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Retaining Publicity Rights

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ap0110Retaining Publicity Rights
by on Aug 1, 2007 at 4:29:25 am

This is one of those questions that I don't even know how to ask correctly. So let me know if it doesn't make sense.

I'm negotiating a video production contract with a corporate client. I want to retain the right to use the promotional footage I'm creating for them as a demo on my own site or on dvds I may distribute. Now one would assume that a company PAYING to place this material would want all the free publicity they can get. But the contract they've offered specifies a work-for-hire arrangement and doesn't explicitly grant rights for my promotional use.

Does anyone know of a good resource (or better yet, actual verbiage) for this type of clause? Also, do these rights have a specific legal label, like "Promotional Rights Clause"?

Thank you for the help!

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beenyweeniesRe: Retaining Publicity Rights
by on Aug 1, 2007 at 5:18:57 pm

First of all, you really should have your own contract rather than using your client's contract. There is just no way under the sun they will be including the language you absolutely MUST have to protect yourself against a wide array of situations that come up all the time. Does their contract make clear what they are getting for their money? Does it cover how many revisions they get before having to pay extra? Is there a specific end date so they can't drag the project on for months without additional pay? Make sure your rights as an artist are fully covered before agreeing to use a client's contract!!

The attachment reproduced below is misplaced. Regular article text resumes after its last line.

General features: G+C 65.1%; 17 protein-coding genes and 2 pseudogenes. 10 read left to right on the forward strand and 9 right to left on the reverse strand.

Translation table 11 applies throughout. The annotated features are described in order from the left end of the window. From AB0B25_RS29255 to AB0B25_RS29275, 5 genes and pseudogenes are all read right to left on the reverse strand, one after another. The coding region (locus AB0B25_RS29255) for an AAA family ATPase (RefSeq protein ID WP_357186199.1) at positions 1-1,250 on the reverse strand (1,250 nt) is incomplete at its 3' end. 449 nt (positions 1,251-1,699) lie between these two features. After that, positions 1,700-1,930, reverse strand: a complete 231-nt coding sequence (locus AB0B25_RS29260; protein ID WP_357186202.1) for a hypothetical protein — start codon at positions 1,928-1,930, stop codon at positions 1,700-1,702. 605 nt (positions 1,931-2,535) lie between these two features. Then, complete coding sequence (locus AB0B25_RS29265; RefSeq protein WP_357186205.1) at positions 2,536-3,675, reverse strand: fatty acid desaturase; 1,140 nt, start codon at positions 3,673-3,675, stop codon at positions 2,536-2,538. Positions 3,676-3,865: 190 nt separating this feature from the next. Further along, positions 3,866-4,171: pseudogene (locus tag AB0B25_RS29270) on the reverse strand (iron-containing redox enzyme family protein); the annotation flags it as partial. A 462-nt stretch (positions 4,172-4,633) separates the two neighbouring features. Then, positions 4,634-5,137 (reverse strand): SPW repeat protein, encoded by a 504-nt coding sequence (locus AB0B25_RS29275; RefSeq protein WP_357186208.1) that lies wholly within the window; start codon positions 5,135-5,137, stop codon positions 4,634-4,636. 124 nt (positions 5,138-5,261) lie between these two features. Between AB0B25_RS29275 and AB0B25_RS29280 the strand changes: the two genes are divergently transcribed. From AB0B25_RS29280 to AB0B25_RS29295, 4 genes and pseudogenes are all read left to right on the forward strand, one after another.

As for the promotional use issue, just spell out, as clearly as possible, that the client agrees you can use the work for promotion. There is no specific or exact legal language required, as long as the intent would be clear and obvious to any reasonable third party (which is usually the benchmark for contractual validity). Here's what we use in our contract:

CLIENT agrees that PROJECT may be used in part or whole by PRODUCER for the purpose of promotion and demonstration. CLIENT may request that PROJECT not be used in this manner before the contract is entered into.

It's straight forward, clear and has never been met with resistance by a client yet. I should add that at the beginning of the contract CLIENT, PRODUCER and PROJECT have all been specifically defined to make passages like this short and easy to read, yet legally sound and detailed/specific in nature.

Brendan Coots

Splitvision Digital

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